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Pulse oximetry screening for critical congenital heart disease: a comparative study of cohorts over 11 years

Lookup NU author(s): Dr Majd Abu-Harb, Dr Jonathan Wyllie, Dr Nicola Miller, Dr Sundeep Harigopal

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Abstract

© 2019, © 2019 Informa UK Limited, trading as Taylor & Francis Group. Background: Pulse oximetry (POS) has been proposed as a screening tool for CCHD in newborn. The aim was to identify the effect of POS on the rate of diagnosis after discharge and survival to one year in cases with CCHD. Material and Methods: All cases of CCHD from three tertiary level hospitals in the Northern region of UK between 1st January 2001 and 31st December 2011 were identified from the Northern Congenital Abnormality Survey (NorCAS). A retrospective cohort study comparing screened and unscreened population for CCHD was undertaken. The main outcome was post discharge diagnosis rate and mortality at one year between the cohorts. Results: Total number of births during the 11 years was 138,176. A total of 147 cases had CCHD, 59 diagnosed postnatally. Five and eight cases were diagnosed after discharge in the screened and the unscreened cohort respectively. The rate of post-discharge diagnosis in the screened population was 7/100,000 and 13/100,000 in the unscreened population with a relative risk of 0.52 (CI 0.2 to 1.42). Mortality at one year in postnatally diagnosed cases was five and one in the screened and unscreened cohorts respectively. Conclusion: With good antenatal detection rates, POS did not have a statistically significant impact in identifying cases of CCHD, when added to the present screening process of antenatal ultrasound and postnatal examination. The same conclusion cannot be made for regions with lower antenatal detection rates; perhaps it may be more appropriate to consider pulse oximetry as a screening tool for hypoxemia of any cause. Brief rationale This is the first study evaluating the contemporaneous post-discharge diagnosis rate between screened and unscreened populations. The rate of post-discharge diagnosis was 7/100,000 in the screened and 13/100,000 in the unscreened populations. However, this did not achieve statistical significance and in a setting with high antenatal diagnosis a very large study would be required to demonstrate efficacy of POS.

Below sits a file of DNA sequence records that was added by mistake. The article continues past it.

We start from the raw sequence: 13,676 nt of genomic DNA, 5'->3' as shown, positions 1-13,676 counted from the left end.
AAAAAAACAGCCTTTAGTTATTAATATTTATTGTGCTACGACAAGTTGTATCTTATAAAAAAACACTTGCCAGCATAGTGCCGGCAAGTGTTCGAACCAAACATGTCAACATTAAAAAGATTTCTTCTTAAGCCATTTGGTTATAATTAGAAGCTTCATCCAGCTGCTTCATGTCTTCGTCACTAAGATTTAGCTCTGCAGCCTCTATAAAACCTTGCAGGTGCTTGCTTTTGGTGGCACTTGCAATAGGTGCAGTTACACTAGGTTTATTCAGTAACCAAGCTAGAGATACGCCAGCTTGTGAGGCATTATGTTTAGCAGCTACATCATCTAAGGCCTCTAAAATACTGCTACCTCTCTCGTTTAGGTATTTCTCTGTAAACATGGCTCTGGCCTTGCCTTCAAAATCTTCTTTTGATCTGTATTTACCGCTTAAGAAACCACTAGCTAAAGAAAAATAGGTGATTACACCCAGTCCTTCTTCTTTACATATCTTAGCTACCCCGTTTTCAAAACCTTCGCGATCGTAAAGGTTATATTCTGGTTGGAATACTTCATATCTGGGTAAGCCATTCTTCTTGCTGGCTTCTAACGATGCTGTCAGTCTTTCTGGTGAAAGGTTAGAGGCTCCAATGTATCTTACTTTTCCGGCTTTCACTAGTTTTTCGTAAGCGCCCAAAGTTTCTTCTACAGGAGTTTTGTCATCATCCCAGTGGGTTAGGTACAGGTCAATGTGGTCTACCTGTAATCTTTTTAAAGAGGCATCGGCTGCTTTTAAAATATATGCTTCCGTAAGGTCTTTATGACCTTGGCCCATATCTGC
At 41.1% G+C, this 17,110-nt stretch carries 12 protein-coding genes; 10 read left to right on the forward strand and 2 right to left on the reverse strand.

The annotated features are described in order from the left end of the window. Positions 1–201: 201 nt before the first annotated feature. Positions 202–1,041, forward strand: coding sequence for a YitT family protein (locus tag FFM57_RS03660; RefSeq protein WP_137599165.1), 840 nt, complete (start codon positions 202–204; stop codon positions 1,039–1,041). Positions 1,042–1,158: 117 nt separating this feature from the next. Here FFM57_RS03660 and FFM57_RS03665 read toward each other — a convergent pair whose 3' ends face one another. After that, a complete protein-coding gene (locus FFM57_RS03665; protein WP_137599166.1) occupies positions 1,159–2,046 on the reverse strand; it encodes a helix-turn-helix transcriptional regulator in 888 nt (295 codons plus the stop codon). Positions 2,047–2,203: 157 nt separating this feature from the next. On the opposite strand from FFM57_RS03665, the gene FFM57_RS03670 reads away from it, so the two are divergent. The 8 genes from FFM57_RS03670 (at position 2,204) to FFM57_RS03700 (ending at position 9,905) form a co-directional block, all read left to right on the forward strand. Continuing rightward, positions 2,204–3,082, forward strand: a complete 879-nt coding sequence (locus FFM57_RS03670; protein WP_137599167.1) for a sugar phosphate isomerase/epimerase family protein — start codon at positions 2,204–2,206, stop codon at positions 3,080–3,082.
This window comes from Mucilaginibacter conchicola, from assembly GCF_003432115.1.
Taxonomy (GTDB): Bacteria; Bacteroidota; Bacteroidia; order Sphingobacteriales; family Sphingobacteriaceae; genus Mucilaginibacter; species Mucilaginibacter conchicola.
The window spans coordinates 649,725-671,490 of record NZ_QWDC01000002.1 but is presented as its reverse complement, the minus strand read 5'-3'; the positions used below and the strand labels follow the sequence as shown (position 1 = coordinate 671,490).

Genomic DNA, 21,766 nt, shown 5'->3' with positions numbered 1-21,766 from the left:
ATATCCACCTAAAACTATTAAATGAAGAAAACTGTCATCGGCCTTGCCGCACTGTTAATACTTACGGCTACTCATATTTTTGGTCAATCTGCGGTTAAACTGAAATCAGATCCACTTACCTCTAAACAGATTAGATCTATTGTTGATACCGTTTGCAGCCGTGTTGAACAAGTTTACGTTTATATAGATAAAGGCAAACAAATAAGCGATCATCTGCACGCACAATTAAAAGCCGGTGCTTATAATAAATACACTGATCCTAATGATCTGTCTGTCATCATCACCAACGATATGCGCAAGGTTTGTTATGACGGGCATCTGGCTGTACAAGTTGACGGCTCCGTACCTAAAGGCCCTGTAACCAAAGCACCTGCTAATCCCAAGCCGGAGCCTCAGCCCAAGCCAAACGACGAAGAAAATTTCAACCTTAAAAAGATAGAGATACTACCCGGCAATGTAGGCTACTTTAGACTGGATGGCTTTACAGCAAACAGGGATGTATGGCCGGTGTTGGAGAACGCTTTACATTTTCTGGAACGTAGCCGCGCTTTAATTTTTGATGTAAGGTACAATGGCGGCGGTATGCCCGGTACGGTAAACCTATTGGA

Publication metadata

Author(s): Banait N, Ward-Platt M, Abu-Harb M, Wyllie J, Miller N, Harigopal S

Publication type: Article

Publication status: Published

Journal: Journal of Maternal-Fetal and Neonatal Medicine

Year: 2020

Volume: 33

Issue: 12

Pages: 2064-2068

Online publication date: 17/10/2018

Acceptance date: 15/10/2018

ISSN (print): 1476-7058

ISSN (electronic): 1476-4954

Publisher: Taylor and Francis Ltd

URL: https://doi.org/10.1080/14767058.2018.1538348

DOI: 10.1080/14767058.2018.1538348


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